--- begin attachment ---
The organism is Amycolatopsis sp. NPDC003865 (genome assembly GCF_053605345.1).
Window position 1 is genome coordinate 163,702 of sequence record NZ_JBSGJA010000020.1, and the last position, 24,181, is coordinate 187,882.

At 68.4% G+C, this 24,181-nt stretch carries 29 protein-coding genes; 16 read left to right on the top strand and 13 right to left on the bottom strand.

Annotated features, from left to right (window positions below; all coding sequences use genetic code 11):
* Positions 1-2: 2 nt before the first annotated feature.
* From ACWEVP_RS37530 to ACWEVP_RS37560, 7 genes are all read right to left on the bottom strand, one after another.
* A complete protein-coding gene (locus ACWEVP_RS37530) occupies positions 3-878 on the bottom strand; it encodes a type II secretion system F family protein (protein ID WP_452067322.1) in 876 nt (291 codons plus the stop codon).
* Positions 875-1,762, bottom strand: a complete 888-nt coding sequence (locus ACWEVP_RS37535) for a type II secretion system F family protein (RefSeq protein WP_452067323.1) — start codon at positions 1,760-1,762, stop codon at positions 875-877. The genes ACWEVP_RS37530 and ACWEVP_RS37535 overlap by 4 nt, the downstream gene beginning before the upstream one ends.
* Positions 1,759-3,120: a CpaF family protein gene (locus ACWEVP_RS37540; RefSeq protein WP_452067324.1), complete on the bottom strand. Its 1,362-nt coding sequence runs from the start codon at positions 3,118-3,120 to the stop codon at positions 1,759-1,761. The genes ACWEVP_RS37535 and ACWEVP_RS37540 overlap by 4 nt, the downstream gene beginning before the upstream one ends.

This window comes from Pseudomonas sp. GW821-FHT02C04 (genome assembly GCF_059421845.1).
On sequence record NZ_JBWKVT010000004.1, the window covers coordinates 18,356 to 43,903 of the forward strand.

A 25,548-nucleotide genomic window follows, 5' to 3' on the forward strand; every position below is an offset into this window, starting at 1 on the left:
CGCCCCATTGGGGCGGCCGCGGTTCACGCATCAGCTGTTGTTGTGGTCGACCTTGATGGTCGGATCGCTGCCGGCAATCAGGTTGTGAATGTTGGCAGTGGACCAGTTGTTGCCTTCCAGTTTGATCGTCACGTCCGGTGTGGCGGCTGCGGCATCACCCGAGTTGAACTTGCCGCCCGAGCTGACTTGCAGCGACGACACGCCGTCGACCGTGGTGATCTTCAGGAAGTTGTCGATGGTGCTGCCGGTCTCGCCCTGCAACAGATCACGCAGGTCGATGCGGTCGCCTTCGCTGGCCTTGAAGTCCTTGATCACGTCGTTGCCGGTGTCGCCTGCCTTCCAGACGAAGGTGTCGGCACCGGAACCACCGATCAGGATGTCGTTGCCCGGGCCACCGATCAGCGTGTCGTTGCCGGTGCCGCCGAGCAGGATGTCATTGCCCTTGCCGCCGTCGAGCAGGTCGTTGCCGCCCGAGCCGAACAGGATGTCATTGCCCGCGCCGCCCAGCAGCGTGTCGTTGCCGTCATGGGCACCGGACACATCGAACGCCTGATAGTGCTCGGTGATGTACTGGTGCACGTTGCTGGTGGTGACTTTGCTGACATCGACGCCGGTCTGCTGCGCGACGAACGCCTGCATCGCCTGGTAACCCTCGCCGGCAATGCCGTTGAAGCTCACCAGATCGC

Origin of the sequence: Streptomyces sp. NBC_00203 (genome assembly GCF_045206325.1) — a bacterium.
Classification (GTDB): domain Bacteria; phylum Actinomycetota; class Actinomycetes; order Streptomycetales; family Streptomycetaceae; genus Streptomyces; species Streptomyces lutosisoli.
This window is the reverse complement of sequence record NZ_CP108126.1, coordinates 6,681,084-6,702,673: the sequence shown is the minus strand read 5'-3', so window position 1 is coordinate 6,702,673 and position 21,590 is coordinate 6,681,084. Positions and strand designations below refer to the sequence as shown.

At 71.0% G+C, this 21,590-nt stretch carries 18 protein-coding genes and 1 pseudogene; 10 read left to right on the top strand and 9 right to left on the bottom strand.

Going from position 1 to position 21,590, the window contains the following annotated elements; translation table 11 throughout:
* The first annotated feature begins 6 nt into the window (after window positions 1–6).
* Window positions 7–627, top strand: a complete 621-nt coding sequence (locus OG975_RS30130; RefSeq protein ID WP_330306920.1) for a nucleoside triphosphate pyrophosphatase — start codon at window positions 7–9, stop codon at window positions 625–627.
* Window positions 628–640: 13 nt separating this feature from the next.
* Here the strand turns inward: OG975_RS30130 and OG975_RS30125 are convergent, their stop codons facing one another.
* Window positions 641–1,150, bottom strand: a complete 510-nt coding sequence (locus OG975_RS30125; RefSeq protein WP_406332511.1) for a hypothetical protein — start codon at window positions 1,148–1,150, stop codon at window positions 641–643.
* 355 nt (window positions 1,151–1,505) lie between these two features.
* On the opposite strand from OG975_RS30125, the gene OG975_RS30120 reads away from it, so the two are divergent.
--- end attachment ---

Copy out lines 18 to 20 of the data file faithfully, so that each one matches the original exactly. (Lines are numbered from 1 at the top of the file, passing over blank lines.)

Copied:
Going from position 1 to position 21,590, the window contains the following annotated elements; translation table 11 throughout:
* The first annotated feature begins 6 nt into the window (after window positions 1–6).
* Window positions 7–627, top strand: a complete 621-nt coding sequence (locus OG975_RS30130; RefSeq protein ID WP_330306920.1) for a nucleoside triphosphate pyrophosphatase — start codon at window positions 7–9, stop codon at window positions 625–627.